Gasoline Engine Exhaust Manifold Temperaturesby Richard Rowe
Exhaust gas temperatures are telling signs of internal engine function, and can deliver much-needed information regarding combustion efficiency. And it goes further than that: high EGTs can melt aluminum components and warp those made of steel or iron. Whether you're running gas or diesel fuel, keeping an eye on the EGT is one sure way to keep your vehicle's engine running safely and efficiently.
Exhaust gas temperatures rise or fall based largely upon the air/fuel ratio, but how the air/fuel ratio affects the EGT depends on the engine itself. Diesel engines work by squeezing the air/fuel mixture until it heats up to the point of ignition, whereas gas engines set the mixture off with a spark. The spark ignition allows pressure in the cylinder to get closer to its peak before the ignition event, resulting in a much quicker burn. Oxygen ends up as the limiting reactant in a gasoline engine because the fuel burns so quickly, which is why gas engines control rpm by metering airflow. The diesel engine's much slower burn means that it is fuel-metered, or controlled using only the amount of fuel injected during the intake cycle.
Air/Fuel Ratio and EGT
Because the diesel engine's combustion event is so much slower, a great deal of its fuel ends up going unburned and going out of the exhaust pipe -- that's where the diesel's signature black smoke comes from. This isn't necessarily a bad thing, though, since that fuel helps to ferry heat out of the cylinder; but once that fuel reaches the exhaust, the heat and pressure in the exhaust stream creates an "afterburn effect," which spikes the EGT. A gas engine does exactly the opposite: Because oxygen is the gas engine's limiting reactant, extra oxygen in the cylinder (a lean mixture) will allow for a more complete combustion event, which raises the EGT. So, a rich mixtures raises the EGT in a diesel, and a lean mixture raises the EGT in a gas engine.
Exhaust backpressure is a major contributing factor to the EGT. High exhaust backpressure will allow gases to stack up inside the manifold and cylinder, trapping heat inside and leading to a domino effect of temperature increase as fuel exiting the cylinder afterburns in the manifold. Normal exhaust backpressure won't spike the EGTs by any significant amount, but adding a turbocharger will. The turbocharger acts like a cork in the system, especially under high-load conditions. If you've ever seen video footage of a turbo header glowing red- or white-hot on a dynamometer, then you've witnessed the effects of backpressure on the EGT. This is why a turbo header's tube material is usually two or three times as thick as a standard header's.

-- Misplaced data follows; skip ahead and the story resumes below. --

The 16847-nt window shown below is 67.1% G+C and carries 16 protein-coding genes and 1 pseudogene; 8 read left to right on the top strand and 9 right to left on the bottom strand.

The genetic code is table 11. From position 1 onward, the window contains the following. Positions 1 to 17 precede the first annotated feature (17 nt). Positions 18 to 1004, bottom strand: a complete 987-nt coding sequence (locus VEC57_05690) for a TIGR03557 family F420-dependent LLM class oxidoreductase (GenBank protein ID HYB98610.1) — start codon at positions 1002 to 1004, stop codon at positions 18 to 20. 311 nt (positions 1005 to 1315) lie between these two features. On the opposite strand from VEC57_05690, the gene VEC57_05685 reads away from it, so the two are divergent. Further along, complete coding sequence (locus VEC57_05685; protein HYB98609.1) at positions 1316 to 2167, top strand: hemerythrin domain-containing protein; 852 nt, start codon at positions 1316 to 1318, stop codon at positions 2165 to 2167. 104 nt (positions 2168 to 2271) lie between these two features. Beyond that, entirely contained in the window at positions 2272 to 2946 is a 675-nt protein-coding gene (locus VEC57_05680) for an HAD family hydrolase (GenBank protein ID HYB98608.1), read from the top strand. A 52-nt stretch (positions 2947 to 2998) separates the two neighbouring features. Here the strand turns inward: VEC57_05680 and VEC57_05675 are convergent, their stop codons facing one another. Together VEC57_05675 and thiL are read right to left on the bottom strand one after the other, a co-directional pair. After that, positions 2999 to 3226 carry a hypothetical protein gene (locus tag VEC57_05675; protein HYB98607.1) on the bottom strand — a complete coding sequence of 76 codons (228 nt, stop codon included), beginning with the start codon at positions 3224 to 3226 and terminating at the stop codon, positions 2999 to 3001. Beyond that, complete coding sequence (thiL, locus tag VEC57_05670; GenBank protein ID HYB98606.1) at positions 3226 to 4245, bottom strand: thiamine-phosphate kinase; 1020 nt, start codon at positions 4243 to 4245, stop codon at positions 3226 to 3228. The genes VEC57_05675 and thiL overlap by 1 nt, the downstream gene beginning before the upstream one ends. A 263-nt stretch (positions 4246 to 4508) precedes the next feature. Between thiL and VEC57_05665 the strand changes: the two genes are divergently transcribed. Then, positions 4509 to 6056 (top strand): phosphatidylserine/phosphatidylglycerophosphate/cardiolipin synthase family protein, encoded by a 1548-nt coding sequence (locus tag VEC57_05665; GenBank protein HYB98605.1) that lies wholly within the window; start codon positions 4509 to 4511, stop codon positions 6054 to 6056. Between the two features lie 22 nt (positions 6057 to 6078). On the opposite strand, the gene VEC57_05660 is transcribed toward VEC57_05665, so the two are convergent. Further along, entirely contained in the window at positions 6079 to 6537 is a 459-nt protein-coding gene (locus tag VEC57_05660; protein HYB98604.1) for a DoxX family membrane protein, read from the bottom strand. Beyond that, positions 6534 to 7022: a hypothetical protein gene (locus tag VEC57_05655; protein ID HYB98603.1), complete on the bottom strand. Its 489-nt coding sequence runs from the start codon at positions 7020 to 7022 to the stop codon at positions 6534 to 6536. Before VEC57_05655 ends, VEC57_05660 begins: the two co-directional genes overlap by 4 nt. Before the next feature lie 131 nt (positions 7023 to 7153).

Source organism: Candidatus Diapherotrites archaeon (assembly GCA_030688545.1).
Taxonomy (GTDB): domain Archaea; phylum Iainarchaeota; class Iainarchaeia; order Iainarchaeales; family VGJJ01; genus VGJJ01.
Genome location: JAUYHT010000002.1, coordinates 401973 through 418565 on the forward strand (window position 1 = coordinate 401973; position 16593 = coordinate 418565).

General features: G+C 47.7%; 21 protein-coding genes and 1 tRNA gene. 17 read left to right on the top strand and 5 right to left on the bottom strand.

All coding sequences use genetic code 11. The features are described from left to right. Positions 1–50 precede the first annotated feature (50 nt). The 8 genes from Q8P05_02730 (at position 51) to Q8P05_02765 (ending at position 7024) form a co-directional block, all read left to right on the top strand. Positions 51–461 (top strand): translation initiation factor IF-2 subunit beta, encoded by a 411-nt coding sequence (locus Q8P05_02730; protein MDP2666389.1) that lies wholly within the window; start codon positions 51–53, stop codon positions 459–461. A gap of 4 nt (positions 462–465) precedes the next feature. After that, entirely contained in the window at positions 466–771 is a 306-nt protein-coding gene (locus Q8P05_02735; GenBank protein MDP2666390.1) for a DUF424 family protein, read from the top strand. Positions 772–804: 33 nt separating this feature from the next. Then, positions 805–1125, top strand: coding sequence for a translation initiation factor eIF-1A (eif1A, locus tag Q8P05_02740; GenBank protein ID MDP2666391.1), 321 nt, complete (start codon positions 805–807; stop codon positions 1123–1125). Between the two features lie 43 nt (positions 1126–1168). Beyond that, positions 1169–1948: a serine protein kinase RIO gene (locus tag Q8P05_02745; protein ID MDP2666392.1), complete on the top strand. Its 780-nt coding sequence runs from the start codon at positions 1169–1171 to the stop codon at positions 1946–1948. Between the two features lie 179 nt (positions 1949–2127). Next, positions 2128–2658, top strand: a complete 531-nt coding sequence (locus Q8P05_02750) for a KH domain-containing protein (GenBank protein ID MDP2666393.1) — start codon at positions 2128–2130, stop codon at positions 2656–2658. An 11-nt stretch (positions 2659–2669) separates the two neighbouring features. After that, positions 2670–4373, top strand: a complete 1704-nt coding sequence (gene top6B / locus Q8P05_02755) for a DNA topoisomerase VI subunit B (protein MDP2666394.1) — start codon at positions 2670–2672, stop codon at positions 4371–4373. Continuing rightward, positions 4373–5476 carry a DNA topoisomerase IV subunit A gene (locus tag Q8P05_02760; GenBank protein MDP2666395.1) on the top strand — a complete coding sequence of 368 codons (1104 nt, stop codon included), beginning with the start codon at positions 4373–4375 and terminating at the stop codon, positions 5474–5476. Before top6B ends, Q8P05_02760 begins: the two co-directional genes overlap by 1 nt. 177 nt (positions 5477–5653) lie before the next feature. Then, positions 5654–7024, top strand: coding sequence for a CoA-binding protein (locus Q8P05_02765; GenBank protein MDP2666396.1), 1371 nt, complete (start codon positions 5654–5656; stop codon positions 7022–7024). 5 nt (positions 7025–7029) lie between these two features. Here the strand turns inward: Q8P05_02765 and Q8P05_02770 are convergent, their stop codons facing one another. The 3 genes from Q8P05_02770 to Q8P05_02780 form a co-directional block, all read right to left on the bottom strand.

A diesel engine's exhaust manifold EGTs will typically run at about 300 to 500 degrees under no-load to part-throttle conditions, 800 to 900 degrees under a medium load and 1,000 to 1,200 degrees under a really heavy load and under full throttle. Temperatures measured at a point past the turbo will typically run 100-plus degrees cooler, depending upon the turbo rpm and flow. A normal gas engine will run about the same as a diesel under light-to-medium load conditions, but will average about 500 degrees under most conditions. However, the EGTs can easily surpass 1,500 degrees in turbocharged and performance applications.
A gas engine will typically maintain more stable EGTs than a diesel, owing to the fact that the gas engine's computer keeps air/fuel ratios fairly constant (which it does, incidentally, by using an oxygen sensor to monitor exhaust gas temperatures). Cylinder pressure and exhaust backpressure are the main contributing factors where the gas engine EGTs are concerned; upping combustion power by increasing compression ratio or adding a turbo or supercharger will spike the EGTs, especially if the exhaust system isn't up to the task of moving the gases away.
- "Maximum Boost: Designing, Testing and Installing Turbocharger Systems"; Corky Bell; 2003
- "Turbo: Real-World High-Performance Turbocharger Systems"; Jay K. Miller; 2008
- "Turbochargers"; Hugh Macinnes; 2001
Richard Rowe has been writing professionally since 2007, specializing in automotive topics. He has worked as a tractor-trailer driver and mechanic, a rigger at a fire engine factory and as a race-car driver and builder. Rowe studied engineering, philosophy and American literature at Central Florida Community College.